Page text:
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John Witherspoon lived from 5 February 1723 to 15 November 1794. A native of East Lothian, he went on to become a signatory of the United States Declaration of Independence. The wider picture in Scotland at the time is set out in our Historical Timeline.

Witherspoon was born in Gifford near Haddington, in what is now East Lothian. He obtained a Master of Arts from the University of Edinburgh in 1739. He went on to divinity school, afterwards becoming a Church of Scotland minister at Beith in Ayrshire, where he married, and wrote three well-known works on theology. He later became a minister in Paisley and was awarded a Doctorate of Divinity from the University of St Andrews. During the 1745 Jacobite uprising, Witherspoon was briefly imprisoned in Doune Castle. This had a long-term impact on his health.

In 1768, at the age of 45, Witherspoon accepted, at the second time of asking, an invitation from Benjamin Rush and Richard Stockton to become President of the Presbyterian College of New Jersey in Princeton. He had originally been asked to take up the post in 1766, but his wife had been reluctant to leave Scotland. Witherspoon became the 6th President of the college that was later to become Princeton University. Witherspoon rapidly remodelled the syllabus and structure at Princeton, which at the time was primarily engaged in training church ministers, to more closely resemble that at the University of St Andrews. He also rapidly established himself as an early leader of the Presbyterian church in America.

When the American Revolution erupted, Witherspoon, unlike many Scots who had settled in the New World, supported the Revolution, becoming a member of the influential Committee of Correspondence and Safety in early 1776. In June 1776, Witherspoon was elected as a New Jersey representative to the Continental Congress, and the following month he voted in favour of the Resolution for Independence.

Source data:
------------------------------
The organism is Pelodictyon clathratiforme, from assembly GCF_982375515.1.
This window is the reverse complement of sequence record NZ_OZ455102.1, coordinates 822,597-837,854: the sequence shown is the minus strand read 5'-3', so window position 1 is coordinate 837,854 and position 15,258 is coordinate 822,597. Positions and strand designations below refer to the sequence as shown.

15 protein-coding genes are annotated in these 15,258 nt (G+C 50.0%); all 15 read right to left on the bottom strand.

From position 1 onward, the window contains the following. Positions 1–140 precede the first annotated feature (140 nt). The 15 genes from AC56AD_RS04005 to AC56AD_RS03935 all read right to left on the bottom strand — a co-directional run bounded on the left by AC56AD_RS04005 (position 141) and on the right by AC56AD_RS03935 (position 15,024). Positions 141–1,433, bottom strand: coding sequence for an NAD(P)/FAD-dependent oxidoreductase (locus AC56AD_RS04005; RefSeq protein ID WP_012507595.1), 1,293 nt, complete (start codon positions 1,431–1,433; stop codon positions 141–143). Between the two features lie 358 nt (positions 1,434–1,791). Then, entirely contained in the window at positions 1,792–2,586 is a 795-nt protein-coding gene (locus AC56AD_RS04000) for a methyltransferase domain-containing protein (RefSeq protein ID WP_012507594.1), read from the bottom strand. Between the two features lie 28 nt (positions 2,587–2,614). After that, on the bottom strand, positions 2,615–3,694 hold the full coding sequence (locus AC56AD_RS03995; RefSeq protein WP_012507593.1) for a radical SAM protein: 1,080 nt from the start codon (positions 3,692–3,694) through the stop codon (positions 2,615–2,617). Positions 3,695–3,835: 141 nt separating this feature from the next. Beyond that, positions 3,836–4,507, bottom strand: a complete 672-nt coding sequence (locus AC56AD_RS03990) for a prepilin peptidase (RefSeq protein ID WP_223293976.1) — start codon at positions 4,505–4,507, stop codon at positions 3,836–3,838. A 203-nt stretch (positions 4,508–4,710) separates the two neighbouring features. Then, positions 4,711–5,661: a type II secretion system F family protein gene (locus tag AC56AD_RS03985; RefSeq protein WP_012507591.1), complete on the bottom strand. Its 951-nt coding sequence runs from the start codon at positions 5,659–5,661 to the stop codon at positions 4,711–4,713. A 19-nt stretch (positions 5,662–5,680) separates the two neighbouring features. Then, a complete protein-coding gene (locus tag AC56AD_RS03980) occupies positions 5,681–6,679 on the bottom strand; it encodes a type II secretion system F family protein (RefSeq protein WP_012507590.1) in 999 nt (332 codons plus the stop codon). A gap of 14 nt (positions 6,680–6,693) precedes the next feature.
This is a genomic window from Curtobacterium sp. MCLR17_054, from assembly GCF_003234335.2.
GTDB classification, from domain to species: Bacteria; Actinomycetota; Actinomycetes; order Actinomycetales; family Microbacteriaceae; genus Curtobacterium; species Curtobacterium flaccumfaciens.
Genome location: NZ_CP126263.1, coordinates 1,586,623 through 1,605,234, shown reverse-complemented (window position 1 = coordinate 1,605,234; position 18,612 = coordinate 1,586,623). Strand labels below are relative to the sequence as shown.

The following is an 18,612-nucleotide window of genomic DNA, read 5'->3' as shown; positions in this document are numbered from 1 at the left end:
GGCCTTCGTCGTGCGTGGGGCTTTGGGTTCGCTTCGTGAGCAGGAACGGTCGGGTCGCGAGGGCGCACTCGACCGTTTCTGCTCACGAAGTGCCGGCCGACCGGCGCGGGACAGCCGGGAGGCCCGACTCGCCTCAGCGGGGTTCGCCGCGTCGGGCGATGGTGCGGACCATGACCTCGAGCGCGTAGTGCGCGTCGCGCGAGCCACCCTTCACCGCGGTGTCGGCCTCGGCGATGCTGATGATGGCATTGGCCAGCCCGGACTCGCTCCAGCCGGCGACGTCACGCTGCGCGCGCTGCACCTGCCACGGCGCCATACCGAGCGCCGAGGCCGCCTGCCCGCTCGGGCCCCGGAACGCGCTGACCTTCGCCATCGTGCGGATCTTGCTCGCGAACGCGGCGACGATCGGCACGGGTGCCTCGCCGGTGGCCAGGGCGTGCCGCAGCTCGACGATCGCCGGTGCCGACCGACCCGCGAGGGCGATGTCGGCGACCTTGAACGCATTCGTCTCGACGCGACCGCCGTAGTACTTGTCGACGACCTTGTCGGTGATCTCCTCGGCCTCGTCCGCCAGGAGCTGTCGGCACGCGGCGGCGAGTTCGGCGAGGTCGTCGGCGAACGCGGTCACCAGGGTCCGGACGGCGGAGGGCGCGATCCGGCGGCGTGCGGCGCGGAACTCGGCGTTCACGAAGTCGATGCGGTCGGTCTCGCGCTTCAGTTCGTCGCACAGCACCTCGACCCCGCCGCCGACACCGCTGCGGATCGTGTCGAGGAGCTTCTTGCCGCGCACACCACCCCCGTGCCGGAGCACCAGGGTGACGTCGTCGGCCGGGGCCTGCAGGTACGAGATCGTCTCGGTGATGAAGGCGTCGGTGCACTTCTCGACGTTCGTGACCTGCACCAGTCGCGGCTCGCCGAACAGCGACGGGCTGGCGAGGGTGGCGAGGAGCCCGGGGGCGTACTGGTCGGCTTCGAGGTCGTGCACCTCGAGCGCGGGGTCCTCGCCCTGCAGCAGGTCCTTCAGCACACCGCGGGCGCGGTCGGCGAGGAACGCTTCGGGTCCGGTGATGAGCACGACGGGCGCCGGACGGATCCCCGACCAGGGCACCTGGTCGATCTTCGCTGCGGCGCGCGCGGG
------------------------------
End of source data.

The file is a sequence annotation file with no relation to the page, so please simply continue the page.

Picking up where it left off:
Witherspoon was to be a Member of Congress until November 1782, becoming one of the most influential congressmen, serving on over 100 committees, most notably the powerful standing committees, the board of war and the committee on foreign affairs. He spoke often in debates; helped draft the Articles of Confederation; helped organise the executive departments; played a major role in shaping foreign policy; and drew up the instructions for the peace commissioners at the end of the war.

Witherspoon oversaw the evacuation of Princeton in November 1778 as British forces approached, and was responsible for its rebuilding after the war. Meanwhile, he was instrumental in persuading the State of New Jersey to adoption of the United States Constitution. After an eye injury, Witherspoon became blind in 1792. He died in 1794 on his farm, just outside Princeton, and he is buried in the Princeton Cemetery. Witherspoon in remembered by statues in Washington and Princeton, and at the University of the West of Scotland in Paisley. There are also streets named after him in both Princeton and Paisley; and a school named after him in Princeton.

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